I am going to assume that you are familiar with Node.js and already have it and the NPM (Node Package Manager) installed and working. If not then there is great installation documentation on both their respective websites.
In our fast-changing world, technology is rapidly taking giant leaps forward. For the people who are just beginning to take part in this new “gold rush” of web development, it is sometimes inevitable to feel a sense of desperation of not being able to keep up with the evolution. In this article, I will attempt to give a brief overview of one of the most-adored features of Facebook’s Reactframework—isomorphism(a.k.a. server side rendering).
Isomorphic apps are almost like “normal” apps when creating them with the FRP. Because the FRP encourages you to always pass the entire state object to the rendering function, nothing prevents you to do the same in the backend as well.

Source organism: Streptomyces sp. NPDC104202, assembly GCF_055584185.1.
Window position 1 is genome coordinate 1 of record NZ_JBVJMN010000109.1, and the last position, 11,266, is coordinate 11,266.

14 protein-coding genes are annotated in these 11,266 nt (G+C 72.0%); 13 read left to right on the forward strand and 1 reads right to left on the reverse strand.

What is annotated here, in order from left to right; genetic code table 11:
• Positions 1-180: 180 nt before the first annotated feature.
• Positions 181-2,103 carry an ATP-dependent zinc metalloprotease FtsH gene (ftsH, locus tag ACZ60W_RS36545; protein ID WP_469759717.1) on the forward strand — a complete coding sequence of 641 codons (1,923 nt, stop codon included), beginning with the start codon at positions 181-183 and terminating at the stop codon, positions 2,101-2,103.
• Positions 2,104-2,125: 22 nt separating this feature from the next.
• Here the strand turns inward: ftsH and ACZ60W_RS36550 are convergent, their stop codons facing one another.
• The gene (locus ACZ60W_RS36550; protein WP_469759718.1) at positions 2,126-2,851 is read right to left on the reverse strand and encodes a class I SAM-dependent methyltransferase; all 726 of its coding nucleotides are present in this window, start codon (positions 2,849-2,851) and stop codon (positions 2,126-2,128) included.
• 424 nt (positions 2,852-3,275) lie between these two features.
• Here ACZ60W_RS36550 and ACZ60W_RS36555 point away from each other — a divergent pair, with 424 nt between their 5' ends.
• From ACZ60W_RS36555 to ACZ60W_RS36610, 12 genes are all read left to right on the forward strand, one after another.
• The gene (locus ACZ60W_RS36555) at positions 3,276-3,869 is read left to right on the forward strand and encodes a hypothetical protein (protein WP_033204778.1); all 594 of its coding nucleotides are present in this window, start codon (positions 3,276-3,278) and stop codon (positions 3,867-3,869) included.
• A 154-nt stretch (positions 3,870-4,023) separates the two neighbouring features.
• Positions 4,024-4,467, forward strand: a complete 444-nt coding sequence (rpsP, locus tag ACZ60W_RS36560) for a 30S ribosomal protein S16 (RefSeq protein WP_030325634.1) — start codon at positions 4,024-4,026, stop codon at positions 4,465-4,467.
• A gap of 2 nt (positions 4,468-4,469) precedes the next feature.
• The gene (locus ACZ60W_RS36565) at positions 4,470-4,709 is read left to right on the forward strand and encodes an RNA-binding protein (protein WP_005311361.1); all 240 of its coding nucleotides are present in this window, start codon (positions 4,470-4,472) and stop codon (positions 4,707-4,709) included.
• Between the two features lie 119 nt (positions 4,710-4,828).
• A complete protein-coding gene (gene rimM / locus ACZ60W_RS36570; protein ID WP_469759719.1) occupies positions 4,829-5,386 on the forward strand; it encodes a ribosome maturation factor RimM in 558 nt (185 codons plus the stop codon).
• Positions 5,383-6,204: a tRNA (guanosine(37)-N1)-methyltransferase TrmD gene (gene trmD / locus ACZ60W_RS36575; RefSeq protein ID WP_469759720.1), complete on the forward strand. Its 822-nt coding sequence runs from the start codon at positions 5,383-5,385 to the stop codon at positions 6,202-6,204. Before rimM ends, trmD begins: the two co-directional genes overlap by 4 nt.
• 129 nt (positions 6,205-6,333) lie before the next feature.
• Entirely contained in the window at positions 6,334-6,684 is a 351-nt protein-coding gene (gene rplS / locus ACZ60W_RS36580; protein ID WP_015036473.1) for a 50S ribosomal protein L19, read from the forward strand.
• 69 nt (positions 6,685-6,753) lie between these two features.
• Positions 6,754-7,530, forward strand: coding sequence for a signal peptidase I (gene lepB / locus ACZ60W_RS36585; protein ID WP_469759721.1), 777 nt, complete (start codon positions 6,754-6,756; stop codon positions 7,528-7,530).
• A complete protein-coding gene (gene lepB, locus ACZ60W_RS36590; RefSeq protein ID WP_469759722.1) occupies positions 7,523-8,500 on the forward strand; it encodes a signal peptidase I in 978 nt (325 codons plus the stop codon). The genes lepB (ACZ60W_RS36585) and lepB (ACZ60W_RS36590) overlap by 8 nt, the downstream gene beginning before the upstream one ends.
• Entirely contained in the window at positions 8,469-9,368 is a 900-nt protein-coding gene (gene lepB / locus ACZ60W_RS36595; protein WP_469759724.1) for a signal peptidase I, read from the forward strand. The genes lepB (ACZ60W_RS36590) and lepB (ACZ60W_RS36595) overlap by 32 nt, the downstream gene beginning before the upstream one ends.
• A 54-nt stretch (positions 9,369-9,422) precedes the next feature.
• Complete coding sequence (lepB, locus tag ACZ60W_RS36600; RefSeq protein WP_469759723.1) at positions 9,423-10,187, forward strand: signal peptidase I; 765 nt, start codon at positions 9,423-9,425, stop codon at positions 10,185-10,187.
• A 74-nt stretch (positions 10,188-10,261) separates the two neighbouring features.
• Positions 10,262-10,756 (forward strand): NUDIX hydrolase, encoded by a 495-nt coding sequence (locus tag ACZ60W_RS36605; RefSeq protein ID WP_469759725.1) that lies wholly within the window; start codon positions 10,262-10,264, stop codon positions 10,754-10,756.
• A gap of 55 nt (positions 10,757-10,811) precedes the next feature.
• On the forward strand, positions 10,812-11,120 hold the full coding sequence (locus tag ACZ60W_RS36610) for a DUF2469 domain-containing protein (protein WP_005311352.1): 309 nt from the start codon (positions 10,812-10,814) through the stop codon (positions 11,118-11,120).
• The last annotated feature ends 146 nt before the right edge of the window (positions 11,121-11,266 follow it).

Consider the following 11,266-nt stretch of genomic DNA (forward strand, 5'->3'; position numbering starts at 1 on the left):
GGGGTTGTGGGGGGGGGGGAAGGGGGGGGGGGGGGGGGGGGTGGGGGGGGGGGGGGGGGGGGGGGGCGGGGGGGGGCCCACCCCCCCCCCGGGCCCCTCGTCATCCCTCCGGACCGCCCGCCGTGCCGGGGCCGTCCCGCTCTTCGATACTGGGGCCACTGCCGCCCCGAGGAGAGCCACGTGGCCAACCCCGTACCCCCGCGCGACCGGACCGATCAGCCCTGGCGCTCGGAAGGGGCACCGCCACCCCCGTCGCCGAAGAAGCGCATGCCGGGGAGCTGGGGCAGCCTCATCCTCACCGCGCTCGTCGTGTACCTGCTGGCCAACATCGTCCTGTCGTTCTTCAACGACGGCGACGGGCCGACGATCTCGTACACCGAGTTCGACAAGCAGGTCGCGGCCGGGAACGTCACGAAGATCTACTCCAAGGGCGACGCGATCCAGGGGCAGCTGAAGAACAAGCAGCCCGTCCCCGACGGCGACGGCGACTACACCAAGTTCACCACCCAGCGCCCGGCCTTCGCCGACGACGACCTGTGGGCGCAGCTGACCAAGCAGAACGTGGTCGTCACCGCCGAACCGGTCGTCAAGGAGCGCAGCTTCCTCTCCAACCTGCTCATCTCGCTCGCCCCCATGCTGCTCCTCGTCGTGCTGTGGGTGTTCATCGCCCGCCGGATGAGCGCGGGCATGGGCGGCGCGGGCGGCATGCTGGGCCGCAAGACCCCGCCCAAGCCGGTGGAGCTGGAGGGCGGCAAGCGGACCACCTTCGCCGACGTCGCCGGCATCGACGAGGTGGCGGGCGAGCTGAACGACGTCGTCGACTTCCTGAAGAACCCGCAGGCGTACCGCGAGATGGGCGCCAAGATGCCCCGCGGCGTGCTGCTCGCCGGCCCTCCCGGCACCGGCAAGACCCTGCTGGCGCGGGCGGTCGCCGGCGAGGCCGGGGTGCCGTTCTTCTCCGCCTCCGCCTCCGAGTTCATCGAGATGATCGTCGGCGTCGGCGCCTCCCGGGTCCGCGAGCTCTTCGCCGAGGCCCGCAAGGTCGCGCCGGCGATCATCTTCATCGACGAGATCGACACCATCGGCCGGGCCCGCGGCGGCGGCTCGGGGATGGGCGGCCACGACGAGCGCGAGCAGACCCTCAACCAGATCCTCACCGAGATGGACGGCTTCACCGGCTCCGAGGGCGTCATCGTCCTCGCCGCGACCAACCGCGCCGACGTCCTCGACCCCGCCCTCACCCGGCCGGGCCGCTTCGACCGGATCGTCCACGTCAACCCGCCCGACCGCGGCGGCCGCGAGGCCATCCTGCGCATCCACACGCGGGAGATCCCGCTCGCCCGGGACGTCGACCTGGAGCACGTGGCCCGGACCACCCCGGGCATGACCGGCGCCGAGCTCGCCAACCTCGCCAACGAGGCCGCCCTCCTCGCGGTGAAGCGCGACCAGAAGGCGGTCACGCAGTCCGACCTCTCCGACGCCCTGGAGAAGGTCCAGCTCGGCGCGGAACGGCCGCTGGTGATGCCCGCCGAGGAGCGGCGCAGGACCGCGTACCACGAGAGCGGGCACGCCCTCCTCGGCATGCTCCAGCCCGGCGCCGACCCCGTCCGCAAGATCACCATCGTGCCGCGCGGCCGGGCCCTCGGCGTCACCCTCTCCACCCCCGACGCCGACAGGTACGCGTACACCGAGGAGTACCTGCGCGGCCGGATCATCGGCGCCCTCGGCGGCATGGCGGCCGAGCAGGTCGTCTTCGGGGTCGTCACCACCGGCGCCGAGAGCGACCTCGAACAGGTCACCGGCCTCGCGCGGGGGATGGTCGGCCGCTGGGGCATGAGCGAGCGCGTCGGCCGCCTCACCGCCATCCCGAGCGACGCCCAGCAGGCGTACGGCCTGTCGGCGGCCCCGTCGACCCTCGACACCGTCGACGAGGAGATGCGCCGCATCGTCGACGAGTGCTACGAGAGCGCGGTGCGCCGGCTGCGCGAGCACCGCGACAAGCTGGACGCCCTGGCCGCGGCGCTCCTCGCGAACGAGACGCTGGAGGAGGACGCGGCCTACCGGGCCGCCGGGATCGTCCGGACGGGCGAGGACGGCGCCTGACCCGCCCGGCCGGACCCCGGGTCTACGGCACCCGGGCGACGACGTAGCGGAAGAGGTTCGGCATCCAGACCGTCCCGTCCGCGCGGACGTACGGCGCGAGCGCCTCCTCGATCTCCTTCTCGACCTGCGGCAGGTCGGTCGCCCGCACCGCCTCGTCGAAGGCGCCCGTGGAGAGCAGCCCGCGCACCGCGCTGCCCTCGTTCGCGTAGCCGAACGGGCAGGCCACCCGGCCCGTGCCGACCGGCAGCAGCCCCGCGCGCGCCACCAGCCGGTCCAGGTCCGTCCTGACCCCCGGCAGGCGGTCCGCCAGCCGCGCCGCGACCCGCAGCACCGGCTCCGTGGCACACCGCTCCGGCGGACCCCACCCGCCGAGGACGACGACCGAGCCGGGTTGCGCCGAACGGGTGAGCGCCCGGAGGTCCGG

If you have read other tutorials you may already know that React has a “backend-compatible” function called renderToString. It behaves exactly like render but doesn’t call componentDidMount and returns the rendered HTML as a string instead of placing it into a DOM node. Component & model in → HTML out. Couldn’t be simpler?
Well… actually, it could be. There are two gotchas you should know before trying to use renderToString:
- - Your backend must understand JSX syntax - Your front-end modules must be CommonJS compatible
Via Jan Hesse
“This is the first of a five-part series on building a Slack clone using Meteor. The aim of these tutorials are not just for you to blindly follow instructures, but it’s our hope that you’ll understand the thought process and reasoning behind the architecture. Installation Installation is simple, just run the shell script Meteor prepared […]”
Via Jan Hesse
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